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Josh Reviews Happy Happy Joy Joy: The Ren & Stimpy Story

February 18th, 2021

I vividly remember discovering The Ren & Stimpy Show, back when it first started airing on Nickelodeon in 1991.  I was already a huge animation fan, but this hilarious, disgusting, absolutely bonkers cartoon blew my mind.  I loved it immediately.  I watched those initial six episodes over and over again.   Ron Cicero and Kimo Easterwood’s documentary Happy Happy Joy Joy: The Ren & Stimpy Story is an insightful look back at the creation of this innovative series.  It’s also an exploration of what went wrong, and why the series burned so brightly but for so short a time.  The documentary also addresses the predatory behavior of Ren & Stimpy creator John Kricfalusi, a topic about which I was shocked to learn.

Even as a kid, I wondered how the heck this insane cartoon ever got on the air.  I was thrilled that this documentary finally told that story!  Through a multitude of interviews with many of the people involved in the creation and production of The Ren & Stimpy Show, this documentary carefully tracks the show’s development.  I was endlessly fascinated by this section of the documentary!  I love that this story was told through the voices of the men and women who were there, rather than relying on a narrated voice-over.  The documentary contains extensive interview footage with the series’ creator John Kricfalusi, as well as so many others: Bob Camp (whose name I also knew as a kid from The Ren & Stimpy Show’s credits), Lynn Naylor, many of the other animators and production staff-members at Spumco Studios, voice actor Billy West (who voiced Stimpy), Nickelodeon executive Vanessa Coffey, and more.  It’s endlessly interesting to hear from all of these different people!  The documentary is fun and funny; it’s fascinating and jauntily paced and edited so things never get boring even as we get to dive into the details of the very difficult production of Ren & Stimpy.

Just as I immediately recognized the brilliance of The Ren & Stimpy Show as a kid, I also was very soon after aware that something clearly wasn’t quite right behind the scenes.  After those first six episodes aired — and made such a huge splash — it was very strange that no new episodes came for almost an entire year!  (Even those first six episodes didn’t air weekly.  If I’m remembering correctly, there was a wait of about a month between episodes four and five, and then another wait of several months between episodes five and six!)  In between, Nickelodeon just kept re-running the episodes, over and over again.  I was happy to re-watch them endlessly, but also frustrated and confused as to why there weren’t more.  Happy Happy Joy Joy peels back the onion and presents a fascinating look at the production of this show and how and why things started to go off the rails almost immediately.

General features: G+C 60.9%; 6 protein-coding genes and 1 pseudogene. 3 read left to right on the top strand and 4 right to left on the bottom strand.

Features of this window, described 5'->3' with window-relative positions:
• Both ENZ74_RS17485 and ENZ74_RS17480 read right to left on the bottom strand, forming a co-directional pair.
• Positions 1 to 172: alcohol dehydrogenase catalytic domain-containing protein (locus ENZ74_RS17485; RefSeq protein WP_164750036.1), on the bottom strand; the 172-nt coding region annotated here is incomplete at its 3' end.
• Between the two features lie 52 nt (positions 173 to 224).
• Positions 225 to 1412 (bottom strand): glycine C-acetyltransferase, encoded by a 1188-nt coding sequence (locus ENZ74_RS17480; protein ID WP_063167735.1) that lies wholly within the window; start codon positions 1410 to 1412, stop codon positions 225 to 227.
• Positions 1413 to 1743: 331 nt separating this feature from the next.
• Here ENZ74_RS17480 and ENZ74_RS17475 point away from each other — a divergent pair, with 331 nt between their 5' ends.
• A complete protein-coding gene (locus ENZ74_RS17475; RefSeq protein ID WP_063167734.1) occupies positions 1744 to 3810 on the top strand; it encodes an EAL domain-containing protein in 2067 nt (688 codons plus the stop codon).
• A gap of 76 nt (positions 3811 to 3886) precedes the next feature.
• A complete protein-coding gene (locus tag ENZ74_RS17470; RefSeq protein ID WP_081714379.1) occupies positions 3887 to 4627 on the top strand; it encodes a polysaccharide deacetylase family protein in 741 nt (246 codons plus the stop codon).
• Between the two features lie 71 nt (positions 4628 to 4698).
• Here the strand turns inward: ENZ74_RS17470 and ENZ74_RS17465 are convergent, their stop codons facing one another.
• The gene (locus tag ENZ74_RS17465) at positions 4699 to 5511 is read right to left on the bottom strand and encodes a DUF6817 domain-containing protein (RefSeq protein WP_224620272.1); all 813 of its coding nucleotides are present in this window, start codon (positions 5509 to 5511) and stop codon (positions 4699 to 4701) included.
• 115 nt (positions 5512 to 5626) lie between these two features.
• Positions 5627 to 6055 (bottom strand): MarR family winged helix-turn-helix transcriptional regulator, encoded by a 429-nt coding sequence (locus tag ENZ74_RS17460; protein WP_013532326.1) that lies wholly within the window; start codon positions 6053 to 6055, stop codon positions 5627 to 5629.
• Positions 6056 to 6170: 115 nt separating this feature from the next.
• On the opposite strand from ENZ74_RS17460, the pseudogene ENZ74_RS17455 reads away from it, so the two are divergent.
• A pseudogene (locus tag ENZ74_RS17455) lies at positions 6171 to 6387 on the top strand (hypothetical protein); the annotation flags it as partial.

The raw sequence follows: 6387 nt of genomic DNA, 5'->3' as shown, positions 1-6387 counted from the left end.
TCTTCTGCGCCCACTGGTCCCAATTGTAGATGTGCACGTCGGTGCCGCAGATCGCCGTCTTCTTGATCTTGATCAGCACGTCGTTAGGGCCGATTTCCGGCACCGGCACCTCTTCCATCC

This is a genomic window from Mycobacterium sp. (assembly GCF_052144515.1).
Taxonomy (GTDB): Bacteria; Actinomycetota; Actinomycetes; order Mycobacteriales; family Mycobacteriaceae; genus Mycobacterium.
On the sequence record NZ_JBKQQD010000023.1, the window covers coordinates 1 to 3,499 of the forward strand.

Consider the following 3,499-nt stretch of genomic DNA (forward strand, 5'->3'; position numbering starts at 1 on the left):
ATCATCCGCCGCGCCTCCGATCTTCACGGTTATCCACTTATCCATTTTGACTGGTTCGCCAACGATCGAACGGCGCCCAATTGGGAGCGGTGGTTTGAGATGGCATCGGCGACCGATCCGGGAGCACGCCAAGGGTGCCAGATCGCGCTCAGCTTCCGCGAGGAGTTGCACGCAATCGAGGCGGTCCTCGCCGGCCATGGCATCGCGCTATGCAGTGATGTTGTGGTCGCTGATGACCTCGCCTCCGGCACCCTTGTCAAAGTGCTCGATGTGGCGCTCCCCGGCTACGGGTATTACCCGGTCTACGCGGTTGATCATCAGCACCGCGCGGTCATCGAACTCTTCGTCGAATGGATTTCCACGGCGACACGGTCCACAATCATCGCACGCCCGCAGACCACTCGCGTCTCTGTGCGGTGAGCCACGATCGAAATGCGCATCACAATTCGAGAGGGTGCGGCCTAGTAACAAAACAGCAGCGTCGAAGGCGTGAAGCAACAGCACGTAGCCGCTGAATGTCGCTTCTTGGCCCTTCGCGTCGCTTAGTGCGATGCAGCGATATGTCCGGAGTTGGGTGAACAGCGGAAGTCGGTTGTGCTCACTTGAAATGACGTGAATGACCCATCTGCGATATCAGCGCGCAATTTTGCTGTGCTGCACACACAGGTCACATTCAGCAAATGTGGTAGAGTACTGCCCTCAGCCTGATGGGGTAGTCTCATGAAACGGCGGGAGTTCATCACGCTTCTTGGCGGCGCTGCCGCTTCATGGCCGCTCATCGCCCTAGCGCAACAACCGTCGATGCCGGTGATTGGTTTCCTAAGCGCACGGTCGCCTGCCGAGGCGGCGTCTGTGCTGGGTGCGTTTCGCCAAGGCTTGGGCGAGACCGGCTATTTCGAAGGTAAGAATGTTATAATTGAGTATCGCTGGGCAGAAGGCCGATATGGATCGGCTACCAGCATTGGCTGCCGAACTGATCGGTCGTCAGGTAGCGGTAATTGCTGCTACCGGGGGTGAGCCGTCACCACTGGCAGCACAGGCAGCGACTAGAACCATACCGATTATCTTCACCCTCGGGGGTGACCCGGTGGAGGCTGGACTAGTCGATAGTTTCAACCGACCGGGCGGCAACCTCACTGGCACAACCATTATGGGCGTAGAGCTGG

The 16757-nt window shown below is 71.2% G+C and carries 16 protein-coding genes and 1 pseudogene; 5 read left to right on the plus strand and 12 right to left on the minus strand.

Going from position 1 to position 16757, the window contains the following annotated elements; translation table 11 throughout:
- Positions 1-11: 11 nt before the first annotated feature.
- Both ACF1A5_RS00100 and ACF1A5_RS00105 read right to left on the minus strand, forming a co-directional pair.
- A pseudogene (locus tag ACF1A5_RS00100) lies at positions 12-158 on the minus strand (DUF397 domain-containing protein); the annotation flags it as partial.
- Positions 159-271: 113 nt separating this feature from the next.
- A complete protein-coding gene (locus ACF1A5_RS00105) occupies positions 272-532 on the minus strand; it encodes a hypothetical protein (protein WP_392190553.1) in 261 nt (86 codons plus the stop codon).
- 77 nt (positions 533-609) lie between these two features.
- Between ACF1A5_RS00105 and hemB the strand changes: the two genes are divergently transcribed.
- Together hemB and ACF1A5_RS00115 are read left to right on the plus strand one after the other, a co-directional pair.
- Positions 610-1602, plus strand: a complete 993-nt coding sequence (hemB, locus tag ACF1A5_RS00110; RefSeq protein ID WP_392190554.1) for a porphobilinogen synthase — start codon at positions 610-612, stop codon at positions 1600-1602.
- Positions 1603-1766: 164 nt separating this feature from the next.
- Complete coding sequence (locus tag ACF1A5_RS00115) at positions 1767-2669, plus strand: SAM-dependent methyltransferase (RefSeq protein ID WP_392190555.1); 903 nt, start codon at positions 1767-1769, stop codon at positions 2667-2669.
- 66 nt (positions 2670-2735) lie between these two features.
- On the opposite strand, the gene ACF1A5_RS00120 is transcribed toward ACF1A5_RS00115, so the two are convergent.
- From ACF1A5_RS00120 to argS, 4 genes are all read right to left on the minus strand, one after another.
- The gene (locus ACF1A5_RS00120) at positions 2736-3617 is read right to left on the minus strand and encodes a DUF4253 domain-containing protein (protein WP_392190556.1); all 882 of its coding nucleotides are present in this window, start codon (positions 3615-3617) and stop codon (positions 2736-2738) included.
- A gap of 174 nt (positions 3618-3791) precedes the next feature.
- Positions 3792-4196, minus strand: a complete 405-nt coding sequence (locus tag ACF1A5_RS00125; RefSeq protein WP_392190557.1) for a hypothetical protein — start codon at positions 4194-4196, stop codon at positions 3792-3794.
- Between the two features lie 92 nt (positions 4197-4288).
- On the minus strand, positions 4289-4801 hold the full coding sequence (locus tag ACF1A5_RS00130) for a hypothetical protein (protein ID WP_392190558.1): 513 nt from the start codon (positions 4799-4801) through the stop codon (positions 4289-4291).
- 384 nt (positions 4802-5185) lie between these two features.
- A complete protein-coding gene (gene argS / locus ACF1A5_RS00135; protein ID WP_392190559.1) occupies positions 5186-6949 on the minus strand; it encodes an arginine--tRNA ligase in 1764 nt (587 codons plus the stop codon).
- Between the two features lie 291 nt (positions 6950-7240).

The documentary poses some interesting questions about the intersection of art and commerce, and about what actions and behavior can be defended in the pursuit of an artistic goal.  Was John Kricfalusi a genius, who made the right call in extending production on the cartoons far beyond the deadlines set by the studio, and torturing his staff, in pursuit of the levels of quality he insisted on?  Was he a brilliant innovator who should be praised for refusing to accept the “good enough” standards of others?  Or was he an irresponsible monster who abused the people who worked for him?  Does the quality of the finished product excuse his behavior?  According to pretty much everyone interviewed, Mr. Kricfalusi was extremely tough on his staff.  That’s putting it mildly.  Many feel he went way over the line of acceptable behavior.  We get to hear some pretty wild stories from the people involved with making Ren & Stimpy.  It’s interesting to also get to hear Mr. Kricfalusi sort-of own up to his behavior, while also mounting a defense of his actions.  The film allows the viewer to make their own judgment.

I’ve often wondered why Mr. Kricfalusi — who became a huge star with The Ren & Stimpy Show — hasn’t done much of anything significant in the years since he left (was fired) from the show.  The answer to this is connected with the topic that concerns much of the last half hour or so of the documentary — Mr. Kricfalusi’s disgusting behavior engaging in relationships with young girls.  We hear extensively from Robin Byrd, who was 16 when she moved in with Mr. Kricfalusi.  She’s apparently just one of the many underage girls with whom Mr. Kircfalusi has been in a relationship, over the years.  I had no idea about any of this; it was devastating to discover that the creator who I’d so looked up to as a kid turns out to be such a broken person.  I mentioned above that the documentary features extensive interviews with Mr. Kricfalusi.  Cicreo & Eastwood did not shy away from asking Mr. Kricfalusi to discuss the accusations against him, and discuss them he does.  It is fascinating and heartbreaking to listen to Mr. Kricfalusi discuss these events.  There is something deeply wrong with him.

Happy Happy Joy Joy is a celebration of The Ren & Stimpy Show.  At the same time, in addressing Mr. Kricfalusi’s predatory behavior, it also makes one wonder whether the show has been tainted forever.  I found it hard to think otherwise, although even Robin Byrd encouraged fans of the show to continue enjoying it, and to just forget about Mr. Kricfalusi.  That’s hard for me to do… but I also thoroughly enjoyed this deep dive into a show that I used to so dearly love.

For any Ren & Stimpy fans out there, I highly recommend this film.  (For a few bucks, you can watch it on Amazon right now!)

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